Glauser is particularly adept at adding twist upon twist to the narrative without ever losing credibility. The possibility that Witshci may have committed suicide, for example, is juxtaposed with Schlumpf’s confession. Adding to the jeopardy is Studer’s worsening health as the novel progresses:

“Studer shivered. The stabbing pain in his chest was back. He broke out in a cold sweat.”

Yet even a visit to a doctor simply provides him with an opportunity to use his microscope to examine evidence.

Thumbprint is an excellent crime novel, one I can’t imagine any connoisseur of the genre being disappointed in. My only disappointment is that there are no more than four others to look forward to.

Mine-Haha

November 8, 2016

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Frank Wedekind was a German-American writer, best known as a dramatist for plays such as Spring Awakening and the ‘Lulu’ plays, Earth Spirit and Pandora’s Box. It would be fair to say that his work, and his life, was very much taken up with sex. Writing towards the end of the nineteenth century his work can be seen as a rejection of what he regarded as an artificial, socially-constructed morality, which was anyway hypocritical. Spring Awakening (as the title suggests) explores the developing sexuality of teenagers at odds with a society which wishes to keep them ignorant and to associate desire with guilt. In the course its three acts, the play features masturbation, rape, sado-masochism and homosexuality. Mine-Haha, you may be pleased (or disappointed) to hear is less explicit, but the same tensions between desire and morality lie at its heart.

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The novella is presented as an autobiographical manuscript given to the author by an elderly woman, Helene Engel, a few weeks before she commits suicide. It tells of her unusual upbringing, with no mention of parents, and with the focus very much, as the subtitle suggests, on ‘The Bodily Education of Young Girls’. Initially in mixed sex groups, this education involves learning how to move: running, skipping, walking. All the girls are dressed in the same way, in short white dresses:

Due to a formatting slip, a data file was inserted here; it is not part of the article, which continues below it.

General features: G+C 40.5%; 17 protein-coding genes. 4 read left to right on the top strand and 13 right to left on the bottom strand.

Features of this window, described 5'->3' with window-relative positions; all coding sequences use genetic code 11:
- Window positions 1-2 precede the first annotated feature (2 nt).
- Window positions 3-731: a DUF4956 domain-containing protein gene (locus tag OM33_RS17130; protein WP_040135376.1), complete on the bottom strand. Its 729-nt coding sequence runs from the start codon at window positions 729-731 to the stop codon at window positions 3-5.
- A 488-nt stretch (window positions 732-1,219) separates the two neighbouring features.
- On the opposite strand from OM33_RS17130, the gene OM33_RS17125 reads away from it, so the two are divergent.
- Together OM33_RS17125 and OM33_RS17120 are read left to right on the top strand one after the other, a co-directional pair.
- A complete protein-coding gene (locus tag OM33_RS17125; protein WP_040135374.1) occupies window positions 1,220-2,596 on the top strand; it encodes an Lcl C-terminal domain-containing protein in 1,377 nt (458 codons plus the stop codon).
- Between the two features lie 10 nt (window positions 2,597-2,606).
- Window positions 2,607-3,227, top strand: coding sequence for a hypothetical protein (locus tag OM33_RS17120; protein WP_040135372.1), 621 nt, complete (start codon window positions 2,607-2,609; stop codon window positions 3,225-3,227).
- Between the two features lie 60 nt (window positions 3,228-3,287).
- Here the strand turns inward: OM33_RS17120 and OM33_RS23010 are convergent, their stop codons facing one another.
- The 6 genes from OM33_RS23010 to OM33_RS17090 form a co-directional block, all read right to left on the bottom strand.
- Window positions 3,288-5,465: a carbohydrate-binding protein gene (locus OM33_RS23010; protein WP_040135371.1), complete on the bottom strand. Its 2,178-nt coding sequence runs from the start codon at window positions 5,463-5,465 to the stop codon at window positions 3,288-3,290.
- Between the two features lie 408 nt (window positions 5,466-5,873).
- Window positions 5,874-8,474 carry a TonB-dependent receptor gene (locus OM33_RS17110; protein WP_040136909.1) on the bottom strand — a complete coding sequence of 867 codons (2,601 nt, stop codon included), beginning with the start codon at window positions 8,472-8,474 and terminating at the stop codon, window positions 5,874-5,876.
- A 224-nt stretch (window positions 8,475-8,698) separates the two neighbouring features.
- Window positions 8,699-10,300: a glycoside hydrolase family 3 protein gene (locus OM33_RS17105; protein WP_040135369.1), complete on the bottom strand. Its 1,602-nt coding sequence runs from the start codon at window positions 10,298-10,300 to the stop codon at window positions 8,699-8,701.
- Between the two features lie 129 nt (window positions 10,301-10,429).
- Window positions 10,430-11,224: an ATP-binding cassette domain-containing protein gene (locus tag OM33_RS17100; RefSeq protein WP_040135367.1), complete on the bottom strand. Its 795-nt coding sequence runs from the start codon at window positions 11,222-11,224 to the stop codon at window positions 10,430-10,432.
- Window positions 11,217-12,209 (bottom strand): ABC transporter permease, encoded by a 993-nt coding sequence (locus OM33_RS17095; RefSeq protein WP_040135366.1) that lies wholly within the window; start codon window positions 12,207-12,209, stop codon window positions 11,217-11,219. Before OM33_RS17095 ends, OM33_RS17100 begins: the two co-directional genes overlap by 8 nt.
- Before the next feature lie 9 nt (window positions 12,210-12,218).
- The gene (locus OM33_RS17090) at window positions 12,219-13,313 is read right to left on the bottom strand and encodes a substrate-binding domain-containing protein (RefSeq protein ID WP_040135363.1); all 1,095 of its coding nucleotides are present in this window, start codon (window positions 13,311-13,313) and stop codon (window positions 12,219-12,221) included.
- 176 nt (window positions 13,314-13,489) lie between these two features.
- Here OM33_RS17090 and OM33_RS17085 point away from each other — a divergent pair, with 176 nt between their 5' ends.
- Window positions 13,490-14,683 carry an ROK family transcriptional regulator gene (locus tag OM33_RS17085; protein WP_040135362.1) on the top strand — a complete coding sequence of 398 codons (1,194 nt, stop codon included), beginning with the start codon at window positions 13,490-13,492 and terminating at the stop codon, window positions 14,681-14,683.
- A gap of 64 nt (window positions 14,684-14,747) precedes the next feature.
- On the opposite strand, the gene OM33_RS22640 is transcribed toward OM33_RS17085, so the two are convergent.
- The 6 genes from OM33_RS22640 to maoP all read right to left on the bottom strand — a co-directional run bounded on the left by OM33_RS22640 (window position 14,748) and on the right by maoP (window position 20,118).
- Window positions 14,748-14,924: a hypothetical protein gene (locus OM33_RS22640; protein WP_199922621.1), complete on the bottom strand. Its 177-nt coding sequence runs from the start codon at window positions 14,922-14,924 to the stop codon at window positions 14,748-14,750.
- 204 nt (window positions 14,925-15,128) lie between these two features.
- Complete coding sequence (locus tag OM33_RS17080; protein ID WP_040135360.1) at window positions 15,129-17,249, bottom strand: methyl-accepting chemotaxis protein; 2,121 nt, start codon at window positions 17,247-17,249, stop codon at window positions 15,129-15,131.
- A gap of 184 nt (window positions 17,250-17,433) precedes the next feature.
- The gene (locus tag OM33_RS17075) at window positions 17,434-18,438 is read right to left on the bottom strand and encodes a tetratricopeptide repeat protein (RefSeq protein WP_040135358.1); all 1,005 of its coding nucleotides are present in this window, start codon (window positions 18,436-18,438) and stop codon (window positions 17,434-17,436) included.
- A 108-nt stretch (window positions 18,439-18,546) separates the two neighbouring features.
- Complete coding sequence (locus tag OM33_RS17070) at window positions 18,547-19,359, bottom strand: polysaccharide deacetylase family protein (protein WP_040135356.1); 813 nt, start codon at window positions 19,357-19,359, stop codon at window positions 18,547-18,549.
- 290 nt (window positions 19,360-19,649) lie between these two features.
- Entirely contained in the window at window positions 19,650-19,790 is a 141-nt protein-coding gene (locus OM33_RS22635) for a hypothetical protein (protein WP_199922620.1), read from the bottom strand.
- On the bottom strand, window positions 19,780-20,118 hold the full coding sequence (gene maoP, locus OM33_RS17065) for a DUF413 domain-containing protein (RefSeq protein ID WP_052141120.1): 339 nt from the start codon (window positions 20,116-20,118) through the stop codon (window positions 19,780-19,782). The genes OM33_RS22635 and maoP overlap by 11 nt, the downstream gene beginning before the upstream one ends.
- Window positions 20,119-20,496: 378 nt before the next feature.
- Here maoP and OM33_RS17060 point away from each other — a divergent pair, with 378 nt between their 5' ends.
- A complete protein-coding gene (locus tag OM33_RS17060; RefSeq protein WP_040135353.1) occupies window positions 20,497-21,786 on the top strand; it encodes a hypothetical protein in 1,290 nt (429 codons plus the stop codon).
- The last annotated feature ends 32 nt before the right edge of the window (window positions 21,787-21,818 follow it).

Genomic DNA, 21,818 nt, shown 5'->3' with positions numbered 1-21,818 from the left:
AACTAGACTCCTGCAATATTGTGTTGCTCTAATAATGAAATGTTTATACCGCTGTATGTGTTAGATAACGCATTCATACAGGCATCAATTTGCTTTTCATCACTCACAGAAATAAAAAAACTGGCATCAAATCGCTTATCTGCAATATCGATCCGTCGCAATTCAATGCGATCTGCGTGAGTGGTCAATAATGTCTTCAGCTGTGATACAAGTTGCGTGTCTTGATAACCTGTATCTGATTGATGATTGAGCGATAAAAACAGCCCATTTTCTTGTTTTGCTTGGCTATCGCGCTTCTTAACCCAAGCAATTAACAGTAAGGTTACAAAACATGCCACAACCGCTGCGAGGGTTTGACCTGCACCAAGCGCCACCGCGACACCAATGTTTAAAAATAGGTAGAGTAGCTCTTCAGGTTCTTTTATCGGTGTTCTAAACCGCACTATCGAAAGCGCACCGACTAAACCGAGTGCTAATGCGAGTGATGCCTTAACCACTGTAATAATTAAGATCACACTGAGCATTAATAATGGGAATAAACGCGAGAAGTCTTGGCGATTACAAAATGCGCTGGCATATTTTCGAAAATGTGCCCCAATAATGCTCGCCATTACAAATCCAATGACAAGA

“We had to gather up our dresses and clasp them in our hands firmly over our hips. Then we set off marching so slowly that between each step one could have run once round the house.”

This sets the tone for much of what is described in the novella: activities which are superficially innocent (the white dresses are clearly designed to suggest purity), especially to the participants, but which have a sexual or erotic undertone.

Once the narrator, known as Hidalla at this point, reaches a certain age (though still pre-pubescent) the sexes are separated and she sent to an all-girls school; taken for her bed naked she is placed inside a box and delivered to her new life. This ceremony represents both a death and rebirth, but with the suggestion of the body as an object to be packaged and posted. In this new institution her education continues much as before:

“From the very first day they put me to task and made me walk on my hands. Two of the girls held me up by the legs. My hair hung down to the ground, the dress fell from my belt down to the back of my neck.”

The school is funded by shows which the girls put on in a theatre when they are older (from around the age of twelve). Wedekind describes one of these shows in some detail; s with the activities we have already witnessed they are performed in innocence by the girls but intended to give erotic pleasure to the audience, from whom the dancers are kept quite separate:

“A grille from floor to ceiling separated us from the tiers of seats, which rose on all sides as in an amphitheatre, and it was dark beyond that so we could not even discern whether the seats were occupied or not.”

After this period in their life is over, the girls are put on an underground train and reunited with the boys; Hidalla’s hand is taken by a particular boy and she is led through a crowd of people as the story ends.

As translator Philip Ward points out in his introduction, “Mine-Haha can be read a dozen ways.” It’s tempting to think of it as a lurid fantasy, or perhaps a misogynistic fable. What makes these readings less plausible, however, is the sheer lack of sexual content. Though the body is fetishized throughout, physical contact, even among the girls, is frowned upon. Similarly, though Hidalla finds the bodies of others attractive, even as she enters her teenage years there is no sense of desire. Instead we have a dystopia disguised as a utopia. The girls’ lives may appear idealised – the white dresses, the beautiful surroundings of the school, the focus on music and dance – but in fact they are confined, kept away from the opposite sex, and kept ignorant about many aspects of live, including sex. In other words, their life is not dissimilar to a (middle class) girl of that time.